Electric Currents May Improve Short-Term Memory In Schizophrenia

Jose Florez

A new study of the brain is providing researchers with some rather electrifying results.

According to a Johns Hopkins University study, light brain stimulation utilizing solely electric currents may treat short-term memory problems in patients with schizophrenia. The chronic mental illness is responsible for distorting the brain's thinking and cognition. However, with the new study, researchers are starting to feel good about new potential treatment.

David Schretlen, Ph.D., a professor of psychiatry and behavioral sciences at the Johns Hopkins University School of Medicine, spoke on how brain stimulation can ease up symptoms of cognitive problems as a result of schizophrenia.

Schretlen stated,

"Cognitive impairment is as ubiquitous as hallucinations in schizophrenia, yet medications only treat the hallucinations. So even with medication, affected individuals often remain very disabled."

The area of the brain for short-term memory located in the left dorsolateral prefrontal cortex was where both charges were initiated. Researchers conducted a procedure known as "transcranial direct current stimulation" where scientists placed sponge-covered electrodes on the patient's head, passing weak electric currents between them.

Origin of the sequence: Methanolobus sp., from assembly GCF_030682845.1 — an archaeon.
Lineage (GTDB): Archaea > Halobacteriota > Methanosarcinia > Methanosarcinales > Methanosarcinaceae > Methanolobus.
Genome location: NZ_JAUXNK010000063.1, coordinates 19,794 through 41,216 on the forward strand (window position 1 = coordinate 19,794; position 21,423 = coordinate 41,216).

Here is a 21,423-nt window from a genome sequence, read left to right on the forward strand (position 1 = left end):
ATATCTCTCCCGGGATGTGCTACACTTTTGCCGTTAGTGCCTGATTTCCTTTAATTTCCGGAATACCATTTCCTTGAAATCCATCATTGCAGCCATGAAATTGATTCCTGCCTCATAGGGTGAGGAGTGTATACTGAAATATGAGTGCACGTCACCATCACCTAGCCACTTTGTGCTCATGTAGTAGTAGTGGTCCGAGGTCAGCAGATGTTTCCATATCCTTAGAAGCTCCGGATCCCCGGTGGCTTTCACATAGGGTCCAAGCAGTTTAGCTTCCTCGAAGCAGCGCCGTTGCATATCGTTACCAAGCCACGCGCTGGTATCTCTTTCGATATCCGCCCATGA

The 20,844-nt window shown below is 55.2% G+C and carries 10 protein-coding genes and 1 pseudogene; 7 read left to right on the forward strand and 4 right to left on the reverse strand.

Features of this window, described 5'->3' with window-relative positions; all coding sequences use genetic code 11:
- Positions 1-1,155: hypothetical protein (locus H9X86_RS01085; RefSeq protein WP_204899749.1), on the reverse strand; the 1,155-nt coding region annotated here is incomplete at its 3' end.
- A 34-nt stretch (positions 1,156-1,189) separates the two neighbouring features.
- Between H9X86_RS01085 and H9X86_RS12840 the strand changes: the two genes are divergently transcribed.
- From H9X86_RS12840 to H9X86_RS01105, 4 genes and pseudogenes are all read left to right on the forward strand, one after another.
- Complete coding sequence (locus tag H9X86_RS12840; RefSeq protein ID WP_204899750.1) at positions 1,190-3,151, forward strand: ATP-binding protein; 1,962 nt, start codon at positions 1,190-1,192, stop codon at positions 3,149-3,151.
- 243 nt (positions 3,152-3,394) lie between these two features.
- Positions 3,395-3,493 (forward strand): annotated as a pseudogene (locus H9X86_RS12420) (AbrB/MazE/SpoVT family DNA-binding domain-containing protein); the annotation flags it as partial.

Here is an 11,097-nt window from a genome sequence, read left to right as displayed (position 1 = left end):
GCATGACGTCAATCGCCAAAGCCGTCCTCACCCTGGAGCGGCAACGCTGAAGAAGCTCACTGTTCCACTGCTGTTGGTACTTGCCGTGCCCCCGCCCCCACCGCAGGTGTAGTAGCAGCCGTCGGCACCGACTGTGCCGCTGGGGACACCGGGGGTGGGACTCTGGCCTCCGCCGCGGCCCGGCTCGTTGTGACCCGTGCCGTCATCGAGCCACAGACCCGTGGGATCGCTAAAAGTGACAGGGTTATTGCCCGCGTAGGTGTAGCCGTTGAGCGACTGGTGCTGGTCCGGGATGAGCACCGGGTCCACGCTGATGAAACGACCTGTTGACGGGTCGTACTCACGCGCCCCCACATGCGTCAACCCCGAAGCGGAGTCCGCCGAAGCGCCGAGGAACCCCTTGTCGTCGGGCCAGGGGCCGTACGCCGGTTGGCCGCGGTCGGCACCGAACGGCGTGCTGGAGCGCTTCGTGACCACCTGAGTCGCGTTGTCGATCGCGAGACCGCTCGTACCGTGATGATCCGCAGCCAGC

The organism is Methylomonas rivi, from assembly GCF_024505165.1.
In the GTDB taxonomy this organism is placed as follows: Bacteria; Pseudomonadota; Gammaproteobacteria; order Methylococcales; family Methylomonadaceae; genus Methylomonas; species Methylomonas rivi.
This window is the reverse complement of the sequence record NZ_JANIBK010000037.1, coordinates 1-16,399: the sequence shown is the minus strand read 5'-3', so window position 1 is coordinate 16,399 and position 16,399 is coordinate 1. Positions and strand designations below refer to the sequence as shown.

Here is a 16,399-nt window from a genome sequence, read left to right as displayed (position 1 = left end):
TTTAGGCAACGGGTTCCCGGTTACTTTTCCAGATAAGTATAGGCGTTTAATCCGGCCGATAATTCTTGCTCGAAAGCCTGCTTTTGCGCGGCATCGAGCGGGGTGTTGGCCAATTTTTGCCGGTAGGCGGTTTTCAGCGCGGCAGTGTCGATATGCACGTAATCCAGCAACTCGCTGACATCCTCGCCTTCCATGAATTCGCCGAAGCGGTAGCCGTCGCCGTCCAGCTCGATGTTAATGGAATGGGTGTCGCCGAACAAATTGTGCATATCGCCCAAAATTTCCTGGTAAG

With much surprise, the patients who received the negative charge performed significantly better during their verbal and visual memory tests.

Additionally, the theory of the negative charge working best was put to the test by giving patients one minute to list items they could buy in a supermarket. Nevertheless, Schretlen found that the patients with schizophrenia did much better at the difficult task of shifting from one category of items to the next following a negative charge.

As a matter of fact, the effectiveness of the electric charge was proven to be so strong that researchers are suggesting it may also be used to treat depression, stroke recovery, and even Alzheimer's disease, India Times reports.

Researchers believe more tests with brain stimulation could provide more tenacious treatment for those suffering from the illness' cognitive adversities. Likewise, as seen from the study's results, new treatment for depression and Alzheimer's disease could be on the way as scientists are getting closer to hitting the nail on the head.

"The researchers are continuing to test TDCS in even more patients with repeated sessions to see if it provides long-lasting benefits.

"If [TDCS] enables people with schizophrenia to think more clearly, it would make a huge contribution to the treatment of this devastating illness."

"If [TDCS] enables people with schizophrenia to think more clearly, it would make a huge contribution to the treatment of this devastating illness."

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